A legal win for free speech in Canada

Victory for free expression and comedy at the Supreme Court of Canada

The Canadian Constitution Foundation applauds today’s Supreme Court of Canada decision in Ward v. Quebec Human Rights Tribunal as an important clarification of the scope and importance of free speech.

The case involved a Quebec comedian, Mike Ward, who was fined by the Quebec Human Rights Commission. The Commission concluded that jokes made by Mike Ward about Jeremy Gabriel, a boy who lives with a disability, were discriminatory and violated the dignity of Mr. Gabriel. Mike Ward was ordered to pay $42,000 to Mr. Gabriel and his mother.

“The decision is an excellent result which clarifies the test for discrimination in the context of a conflict between the right to the safeguard of dignity and freedom of expression. In particular, the decision underscores the fact that free speech has inherent social value and should be protected from unjustified state intrusion”, said Joanna Baron, CCF’s Executive Director. “Merely causing offence does not amount to discrimination and should not attract state-imposed fines.”

At the Court, the CCF argued that the test for discrimination should be modified to reflect the important role that freedom of expression plays in an open society.

The SCC adopted the CCF’s proposed test, finding that where there are competing rights under the Quebec Charter, these rights must be balanced with a proper regard for democratic values, especially the societal value of free expression.

The Court affirmed the CCF’s position that freedom of expression is not merely a defense, but also an internal limit to the scope of rights protected in the Quebec Charter. “It is not the role of the government to censor comedy through punitive fines or to decide what jokes comedians are allowed to tell.

This case isn’t about whether the jokes Mr. Ward told were funny or if they were in bad taste. It is about the notion that it is not for the government to decide”, said Christine van Geyn, the CCF’s Litigation Director. The full text of the decision may be viewed here.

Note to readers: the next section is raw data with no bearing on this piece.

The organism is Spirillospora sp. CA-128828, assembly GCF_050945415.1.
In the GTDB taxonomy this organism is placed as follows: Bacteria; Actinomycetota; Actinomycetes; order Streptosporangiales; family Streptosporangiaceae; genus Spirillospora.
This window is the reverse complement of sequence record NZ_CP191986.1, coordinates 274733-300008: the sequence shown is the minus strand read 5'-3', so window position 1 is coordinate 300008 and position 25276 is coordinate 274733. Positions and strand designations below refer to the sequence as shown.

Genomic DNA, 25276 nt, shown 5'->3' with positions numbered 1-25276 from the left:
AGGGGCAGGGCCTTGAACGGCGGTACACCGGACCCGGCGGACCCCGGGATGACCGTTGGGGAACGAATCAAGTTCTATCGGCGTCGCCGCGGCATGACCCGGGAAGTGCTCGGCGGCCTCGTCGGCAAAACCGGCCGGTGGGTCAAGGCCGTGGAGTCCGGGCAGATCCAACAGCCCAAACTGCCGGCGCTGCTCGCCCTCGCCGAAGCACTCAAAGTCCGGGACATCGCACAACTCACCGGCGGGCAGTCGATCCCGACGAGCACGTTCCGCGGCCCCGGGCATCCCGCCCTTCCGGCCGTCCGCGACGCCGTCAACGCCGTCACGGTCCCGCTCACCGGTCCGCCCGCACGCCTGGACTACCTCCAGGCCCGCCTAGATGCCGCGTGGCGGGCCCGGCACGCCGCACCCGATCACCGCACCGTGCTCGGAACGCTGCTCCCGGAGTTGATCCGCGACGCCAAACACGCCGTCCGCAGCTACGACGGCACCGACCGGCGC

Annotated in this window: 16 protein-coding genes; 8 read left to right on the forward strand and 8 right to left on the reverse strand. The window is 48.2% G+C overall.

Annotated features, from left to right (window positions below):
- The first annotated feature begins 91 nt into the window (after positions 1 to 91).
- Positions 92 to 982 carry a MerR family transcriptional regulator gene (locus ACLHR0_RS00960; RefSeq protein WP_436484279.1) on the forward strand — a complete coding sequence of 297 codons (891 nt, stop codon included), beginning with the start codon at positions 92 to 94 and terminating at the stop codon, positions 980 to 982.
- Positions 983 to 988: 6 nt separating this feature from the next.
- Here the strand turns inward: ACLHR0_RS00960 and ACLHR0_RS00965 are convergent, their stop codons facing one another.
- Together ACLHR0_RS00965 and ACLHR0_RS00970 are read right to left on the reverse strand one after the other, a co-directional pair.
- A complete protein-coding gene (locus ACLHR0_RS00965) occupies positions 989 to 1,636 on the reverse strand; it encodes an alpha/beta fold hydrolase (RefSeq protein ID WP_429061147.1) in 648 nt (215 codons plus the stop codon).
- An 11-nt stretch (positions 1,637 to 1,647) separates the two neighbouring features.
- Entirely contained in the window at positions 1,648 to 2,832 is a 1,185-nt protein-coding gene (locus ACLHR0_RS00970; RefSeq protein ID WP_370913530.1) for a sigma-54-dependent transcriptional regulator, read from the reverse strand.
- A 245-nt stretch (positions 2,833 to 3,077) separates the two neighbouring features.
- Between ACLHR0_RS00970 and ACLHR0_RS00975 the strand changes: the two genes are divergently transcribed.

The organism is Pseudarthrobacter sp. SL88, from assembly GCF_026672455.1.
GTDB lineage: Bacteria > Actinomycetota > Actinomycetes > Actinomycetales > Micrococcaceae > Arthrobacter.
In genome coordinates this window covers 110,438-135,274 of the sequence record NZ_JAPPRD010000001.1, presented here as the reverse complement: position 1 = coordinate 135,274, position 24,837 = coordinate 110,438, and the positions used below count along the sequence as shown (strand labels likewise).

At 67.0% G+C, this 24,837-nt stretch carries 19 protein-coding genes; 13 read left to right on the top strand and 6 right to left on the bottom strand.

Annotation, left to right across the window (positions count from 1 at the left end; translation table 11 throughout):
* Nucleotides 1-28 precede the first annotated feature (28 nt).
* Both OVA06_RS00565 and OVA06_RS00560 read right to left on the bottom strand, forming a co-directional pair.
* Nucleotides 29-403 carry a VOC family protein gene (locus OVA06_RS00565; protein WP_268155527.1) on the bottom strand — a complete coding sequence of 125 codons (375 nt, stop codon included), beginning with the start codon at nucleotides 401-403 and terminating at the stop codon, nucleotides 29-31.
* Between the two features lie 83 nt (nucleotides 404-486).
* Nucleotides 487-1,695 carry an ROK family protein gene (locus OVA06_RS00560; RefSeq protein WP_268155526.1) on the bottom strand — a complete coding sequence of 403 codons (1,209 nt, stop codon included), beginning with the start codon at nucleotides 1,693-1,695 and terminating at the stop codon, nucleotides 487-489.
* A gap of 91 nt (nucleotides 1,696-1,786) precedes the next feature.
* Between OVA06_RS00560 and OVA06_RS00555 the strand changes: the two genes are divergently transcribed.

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Ungekrzte

"Enlightenment is man's emergence from his self-imposed immaturity ... the inability to use one's own understanding without another's guidance. This immaturity is self-imposed if its cause lies not in lack of understanding but in indecision and lack of courage to use one's own mind without another's guidance. Dare to know! (Sapere aude.) "Have the courage to use your own understanding," is therefore the motto of the [European] Enlightenment. "Laziness and cowardice are the reasons why such a large part of mankind gladly remain minors all their lives, long after nature has freed them from external guidance. They are the reasons why it is so easy for others to set themselves up as guardians. It is so comfortable to be a minor. If I have a book that thinks for me, a pastor who acts as my conscience, a physician who prescribes my diet [or vaccine], and so on--then I have no need to exert myself. I have no need to think, if only I can pay; others will take care of that disagreeable business for me. Those guardians who have kindly taken supervision upon themselves see to it that the overwhelming majority of mankind ... should consider the step to maturity, not only as hard, but as extremely dangerous. First, these guardians make their domestic cattle stupid and carefully prevent the docile creatures from taking a single step without the leading-strings to which they have fastened them. Then they show them the danger that would threaten them if they should try to walk by themselves. Now this danger is really not very great; after stumbling a few times they would, at last, learn to walk. However, examples of such failures intimidate and generally discourage all further attempts. "Thus it is very difficult for the individual to work himself out of the immaturity which has become almost second nature to him. He has even grown to like it, and is at first really incapable of using his own understanding because he has never been permitted to try it. Dogmas and formulas [e.g., Leftist ideology, identity politics] these mechanical tools designed for reasonable use--or rather abuse--of his natural gifts, are the fetters of an everlasting immaturity. The man who casts them off would make an uncertain leap over the narrowest ditch, because he is not used to such free movement. That is why there are only a few men who walk firmly, and who have emerged from immaturity by cultivating their own minds." - Kant, "An Answer to the Question: What is Enlightenment"

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